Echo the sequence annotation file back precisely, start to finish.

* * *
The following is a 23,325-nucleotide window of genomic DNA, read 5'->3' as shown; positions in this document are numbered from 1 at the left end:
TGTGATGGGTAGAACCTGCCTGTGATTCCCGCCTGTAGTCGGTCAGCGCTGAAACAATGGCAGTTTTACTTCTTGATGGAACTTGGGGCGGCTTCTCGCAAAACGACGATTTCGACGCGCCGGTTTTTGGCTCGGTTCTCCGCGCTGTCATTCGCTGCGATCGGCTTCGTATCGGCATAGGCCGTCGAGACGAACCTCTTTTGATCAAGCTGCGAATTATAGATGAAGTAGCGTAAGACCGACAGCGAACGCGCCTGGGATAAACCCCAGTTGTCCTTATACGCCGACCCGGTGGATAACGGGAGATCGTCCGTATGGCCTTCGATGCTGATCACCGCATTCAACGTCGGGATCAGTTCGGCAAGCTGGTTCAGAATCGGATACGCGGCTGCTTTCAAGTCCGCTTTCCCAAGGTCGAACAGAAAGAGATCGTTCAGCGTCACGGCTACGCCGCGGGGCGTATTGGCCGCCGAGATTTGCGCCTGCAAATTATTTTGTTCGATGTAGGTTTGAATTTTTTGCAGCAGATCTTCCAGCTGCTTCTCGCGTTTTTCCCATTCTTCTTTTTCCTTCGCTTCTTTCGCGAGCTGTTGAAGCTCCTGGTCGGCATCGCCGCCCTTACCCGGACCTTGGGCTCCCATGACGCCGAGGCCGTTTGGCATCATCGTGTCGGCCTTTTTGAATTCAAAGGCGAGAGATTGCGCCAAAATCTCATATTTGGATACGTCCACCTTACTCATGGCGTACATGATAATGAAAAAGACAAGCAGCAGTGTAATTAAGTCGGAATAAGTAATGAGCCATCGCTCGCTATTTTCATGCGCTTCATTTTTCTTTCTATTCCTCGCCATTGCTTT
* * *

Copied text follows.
The following is a 23,325-nucleotide window of genomic DNA, read 5'->3' as shown; positions in this document are numbered from 1 at the left end:
TGTGATGGGTAGAACCTGCCTGTGATTCCCGCCTGTAGTCGGTCAGCGCTGAAACAATGGCAGTTTTACTTCTTGATGGAACTTGGGGCGGCTTCTCGCAAAACGACGATTTCGACGCGCCGGTTTTTGGCTCGGTTCTCCGCGCTGTCATTCGCTGCGATCGGCTTCGTATCGGCATAGGCCGTCGAGACGAACCTCTTTTGATCAAGCTGCGAATTATAGATGAAGTAGCGTAAGACCGACAGCGAACGCGCCTGGGATAAACCCCAGTTGTCCTTATACGCCGACCCGGTGGATAACGGGAGATCGTCCGTATGGCCTTCGATGCTGATCACCGCATTCAACGTCGGGATCAGTTCGGCAAGCTGGTTCAGAATCGGATACGCGGCTGCTTTCAAGTCCGCTTTCCCAAGGTCGAACAGAAAGAGATCGTTCAGCGTCACGGCTACGCCGCGGGGCGTATTGGCCGCCGAGATTTGCGCCTGCAAATTATTTTGTTCGATGTAGGTTTGAATTTTTTGCAGCAGATCTTCCAGCTGCTTCTCGCGTTTTTCCCATTCTTCTTTTTCCTTCGCTTCTTTCGCGAGCTGTTGAAGCTCCTGGTCGGCATCGCCGCCCTTACCCGGACCTTGGGCTCCCATGACGCCGAGGCCGTTTGGCATCATCGTGTCGGCCTTTTTGAATTCAAAGGCGAGAGATTGCGCCAAAATCTCATATTTGGATACGTCCACCTTACTCATGGCGTACATGATAATGAAAAAGACAAGCAGCAGTGTAATTAAGTCGGAATAAGTAATGAGCCATCGCTCGCTATTTTCATGCGCTTCATTTTTCTTTCTATTCCTCGCCATTGCTTT